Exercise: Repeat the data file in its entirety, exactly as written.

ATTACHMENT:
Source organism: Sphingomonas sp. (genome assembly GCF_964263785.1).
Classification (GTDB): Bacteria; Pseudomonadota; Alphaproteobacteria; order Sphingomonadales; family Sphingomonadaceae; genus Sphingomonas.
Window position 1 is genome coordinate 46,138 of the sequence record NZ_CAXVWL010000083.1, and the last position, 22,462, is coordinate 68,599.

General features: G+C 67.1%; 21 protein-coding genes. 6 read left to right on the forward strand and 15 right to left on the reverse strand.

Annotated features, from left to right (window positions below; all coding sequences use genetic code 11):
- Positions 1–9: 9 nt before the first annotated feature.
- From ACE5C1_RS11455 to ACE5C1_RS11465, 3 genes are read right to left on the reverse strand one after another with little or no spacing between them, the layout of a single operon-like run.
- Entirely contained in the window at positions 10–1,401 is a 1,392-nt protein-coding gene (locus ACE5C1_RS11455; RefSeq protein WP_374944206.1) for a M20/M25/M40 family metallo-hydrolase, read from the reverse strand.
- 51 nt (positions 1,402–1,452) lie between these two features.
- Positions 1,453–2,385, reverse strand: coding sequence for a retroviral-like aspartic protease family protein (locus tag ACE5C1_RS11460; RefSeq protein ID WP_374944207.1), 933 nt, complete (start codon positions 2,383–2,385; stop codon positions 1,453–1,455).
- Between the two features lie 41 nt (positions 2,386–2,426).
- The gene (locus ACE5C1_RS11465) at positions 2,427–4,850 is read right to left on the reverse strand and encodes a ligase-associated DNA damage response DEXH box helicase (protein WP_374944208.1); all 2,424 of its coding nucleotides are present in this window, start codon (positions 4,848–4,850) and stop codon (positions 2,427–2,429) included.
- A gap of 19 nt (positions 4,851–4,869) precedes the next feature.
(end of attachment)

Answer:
Source organism: Sphingomonas sp. (genome assembly GCF_964263785.1).
Classification (GTDB): Bacteria; Pseudomonadota; Alphaproteobacteria; order Sphingomonadales; family Sphingomonadaceae; genus Sphingomonas.
Window position 1 is genome coordinate 46,138 of the sequence record NZ_CAXVWL010000083.1, and the last position, 22,462, is coordinate 68,599.

General features: G+C 67.1%; 21 protein-coding genes. 6 read left to right on the forward strand and 15 right to left on the reverse strand.

Annotated features, from left to right (window positions below; all coding sequences use genetic code 11):
- Positions 1–9: 9 nt before the first annotated feature.
- From ACE5C1_RS11455 to ACE5C1_RS11465, 3 genes are read right to left on the reverse strand one after another with little or no spacing between them, the layout of a single operon-like run.
- Entirely contained in the window at positions 10–1,401 is a 1,392-nt protein-coding gene (locus ACE5C1_RS11455; RefSeq protein WP_374944206.1) for a M20/M25/M40 family metallo-hydrolase, read from the reverse strand.
- 51 nt (positions 1,402–1,452) lie between these two features.
- Positions 1,453–2,385, reverse strand: coding sequence for a retroviral-like aspartic protease family protein (locus tag ACE5C1_RS11460; RefSeq protein ID WP_374944207.1), 933 nt, complete (start codon positions 2,383–2,385; stop codon positions 1,453–1,455).
- Between the two features lie 41 nt (positions 2,386–2,426).
- The gene (locus ACE5C1_RS11465) at positions 2,427–4,850 is read right to left on the reverse strand and encodes a ligase-associated DNA damage response DEXH box helicase (protein WP_374944208.1); all 2,424 of its coding nucleotides are present in this window, start codon (positions 4,848–4,850) and stop codon (positions 2,427–2,429) included.
- A gap of 19 nt (positions 4,851–4,869) precedes the next feature.